London, October 22 (ANI): In a new research, scientists from the University of Bristol, UK, have discovered a clever structure in the ear on the wing of a tropical butterfly that potentially makes it able to distinguish between high and low pitch sounds.
Scientists working at the School of Biological Sciences, University of Bristol, University of Strathclyde and Carleton University, Ontario, Canada, carried out the research.
The team believes that the remarkable structure may be associated with the detection of predators, in particular birds.
The case study for the research was the Blue Morpho butterflies, which is native to Central and South America.
They are more famous for their amazing wing colouration and now turn out to have ears on their wings.
The simple ear sits at the base of the wing and looks like a sheet of stretched rubber.
This oval-shaped tympanal membrane, with an unusual dome in the middle, is attached directly to sensory organs and is responsible for converting sound waves into signals that can be picked up by nerve cells.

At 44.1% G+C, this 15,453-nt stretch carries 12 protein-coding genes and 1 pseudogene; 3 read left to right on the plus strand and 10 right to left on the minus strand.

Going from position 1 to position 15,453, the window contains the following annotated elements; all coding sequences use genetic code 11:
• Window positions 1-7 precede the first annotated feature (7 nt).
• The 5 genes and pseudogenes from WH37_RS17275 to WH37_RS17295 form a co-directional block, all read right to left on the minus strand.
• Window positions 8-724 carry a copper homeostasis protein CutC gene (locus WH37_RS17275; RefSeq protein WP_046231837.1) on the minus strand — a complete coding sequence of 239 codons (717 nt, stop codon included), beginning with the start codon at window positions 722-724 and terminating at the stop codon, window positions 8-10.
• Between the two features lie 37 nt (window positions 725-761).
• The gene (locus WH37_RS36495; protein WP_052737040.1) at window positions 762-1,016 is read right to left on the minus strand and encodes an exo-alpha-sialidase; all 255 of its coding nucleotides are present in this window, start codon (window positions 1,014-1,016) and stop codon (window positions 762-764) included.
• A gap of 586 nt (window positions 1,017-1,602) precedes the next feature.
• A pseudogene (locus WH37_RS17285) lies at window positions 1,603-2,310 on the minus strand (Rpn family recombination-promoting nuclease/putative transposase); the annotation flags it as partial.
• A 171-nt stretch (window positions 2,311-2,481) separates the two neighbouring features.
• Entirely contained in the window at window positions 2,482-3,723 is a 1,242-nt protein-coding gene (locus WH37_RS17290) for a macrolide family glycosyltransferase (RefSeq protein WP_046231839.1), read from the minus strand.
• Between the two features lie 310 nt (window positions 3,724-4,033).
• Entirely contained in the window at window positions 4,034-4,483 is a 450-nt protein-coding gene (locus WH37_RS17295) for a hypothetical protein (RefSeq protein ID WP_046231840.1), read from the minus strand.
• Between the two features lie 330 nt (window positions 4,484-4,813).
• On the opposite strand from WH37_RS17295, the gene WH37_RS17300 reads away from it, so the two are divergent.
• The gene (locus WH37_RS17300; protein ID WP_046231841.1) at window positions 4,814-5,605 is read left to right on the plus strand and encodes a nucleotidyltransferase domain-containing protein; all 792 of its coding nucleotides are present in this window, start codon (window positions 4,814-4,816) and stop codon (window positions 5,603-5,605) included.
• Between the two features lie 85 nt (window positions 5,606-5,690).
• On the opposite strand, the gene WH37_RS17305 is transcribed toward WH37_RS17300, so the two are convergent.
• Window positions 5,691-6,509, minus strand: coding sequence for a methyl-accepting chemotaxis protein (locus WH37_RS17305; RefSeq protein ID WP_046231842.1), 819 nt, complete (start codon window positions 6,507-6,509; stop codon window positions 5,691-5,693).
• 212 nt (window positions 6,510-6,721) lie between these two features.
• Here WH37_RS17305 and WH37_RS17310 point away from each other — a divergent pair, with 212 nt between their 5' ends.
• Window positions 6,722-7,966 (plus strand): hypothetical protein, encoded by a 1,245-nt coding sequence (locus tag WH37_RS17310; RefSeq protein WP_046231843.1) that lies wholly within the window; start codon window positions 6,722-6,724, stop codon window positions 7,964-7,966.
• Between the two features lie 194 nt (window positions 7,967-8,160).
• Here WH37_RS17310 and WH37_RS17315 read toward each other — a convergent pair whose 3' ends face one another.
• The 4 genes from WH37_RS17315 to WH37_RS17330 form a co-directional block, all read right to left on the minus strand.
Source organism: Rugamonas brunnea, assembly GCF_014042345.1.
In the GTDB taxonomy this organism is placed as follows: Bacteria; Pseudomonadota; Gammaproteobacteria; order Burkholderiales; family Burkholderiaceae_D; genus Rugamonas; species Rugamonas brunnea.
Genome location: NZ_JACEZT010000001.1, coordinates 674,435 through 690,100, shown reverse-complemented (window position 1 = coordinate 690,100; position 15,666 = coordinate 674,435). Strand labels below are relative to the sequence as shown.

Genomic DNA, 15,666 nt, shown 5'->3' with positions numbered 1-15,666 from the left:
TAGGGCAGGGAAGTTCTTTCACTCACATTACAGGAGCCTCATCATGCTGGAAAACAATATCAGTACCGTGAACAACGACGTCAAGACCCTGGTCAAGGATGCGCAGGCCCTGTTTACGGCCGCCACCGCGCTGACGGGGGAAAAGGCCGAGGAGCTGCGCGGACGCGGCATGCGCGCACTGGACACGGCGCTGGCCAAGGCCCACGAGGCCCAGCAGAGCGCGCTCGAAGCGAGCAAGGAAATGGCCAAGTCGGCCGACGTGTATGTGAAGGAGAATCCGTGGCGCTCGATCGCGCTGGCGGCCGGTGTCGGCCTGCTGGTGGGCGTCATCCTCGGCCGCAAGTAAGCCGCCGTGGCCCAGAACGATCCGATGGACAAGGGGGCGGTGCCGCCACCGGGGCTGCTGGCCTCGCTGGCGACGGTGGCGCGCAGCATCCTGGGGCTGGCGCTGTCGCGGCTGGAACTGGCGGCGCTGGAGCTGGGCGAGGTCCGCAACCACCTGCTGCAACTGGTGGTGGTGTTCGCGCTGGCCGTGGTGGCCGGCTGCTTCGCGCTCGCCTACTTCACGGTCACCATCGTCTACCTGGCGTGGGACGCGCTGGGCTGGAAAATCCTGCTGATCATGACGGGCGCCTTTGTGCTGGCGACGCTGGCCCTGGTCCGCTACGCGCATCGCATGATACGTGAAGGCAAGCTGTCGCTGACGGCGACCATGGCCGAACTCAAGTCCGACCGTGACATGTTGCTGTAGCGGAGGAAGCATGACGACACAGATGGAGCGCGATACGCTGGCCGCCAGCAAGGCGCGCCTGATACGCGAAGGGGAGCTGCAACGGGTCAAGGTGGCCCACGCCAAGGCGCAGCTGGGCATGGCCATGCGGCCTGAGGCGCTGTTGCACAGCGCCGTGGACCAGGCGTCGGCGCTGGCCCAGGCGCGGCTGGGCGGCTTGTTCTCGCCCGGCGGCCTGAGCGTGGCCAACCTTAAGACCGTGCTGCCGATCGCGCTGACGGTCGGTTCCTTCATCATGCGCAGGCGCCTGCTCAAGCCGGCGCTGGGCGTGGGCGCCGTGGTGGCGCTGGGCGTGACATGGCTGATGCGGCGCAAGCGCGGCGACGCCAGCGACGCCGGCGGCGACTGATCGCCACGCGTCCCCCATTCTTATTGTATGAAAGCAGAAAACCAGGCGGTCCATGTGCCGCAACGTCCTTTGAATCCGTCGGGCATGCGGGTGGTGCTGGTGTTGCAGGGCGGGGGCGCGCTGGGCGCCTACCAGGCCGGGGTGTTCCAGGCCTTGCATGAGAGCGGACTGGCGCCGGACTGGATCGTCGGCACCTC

Using a tiny laser beam, lead researcher Katie Lucas scanned the surface of the membrane while it was in action, and found that lower pitch sounds cause vibrations only in a part of the outer membrane while higher pitch sounds caused the entire membrane to vibrate.
The unusual structure and properties of the membrane mean that this butterfly ear may be able to distinguish between low and high pitch sounds, and measurements of nerve recordings suggested the butterfly is more sensitive to lower pitches.
Butterfly hearing is unusually sensitive to low pitch sounds compared to other insects with similar ears.
The structure of the membrane could mean the butterfly can hear a greater range of pitches, which as Katie Lucas and her colleagues postulate, may enhance the abilities of these butterflies to listen for birds.
The team suggests that sensitivity to lower pitch sounds may detect the beating of birds' wings, while higher pitches may tune into birdsong. (ANI)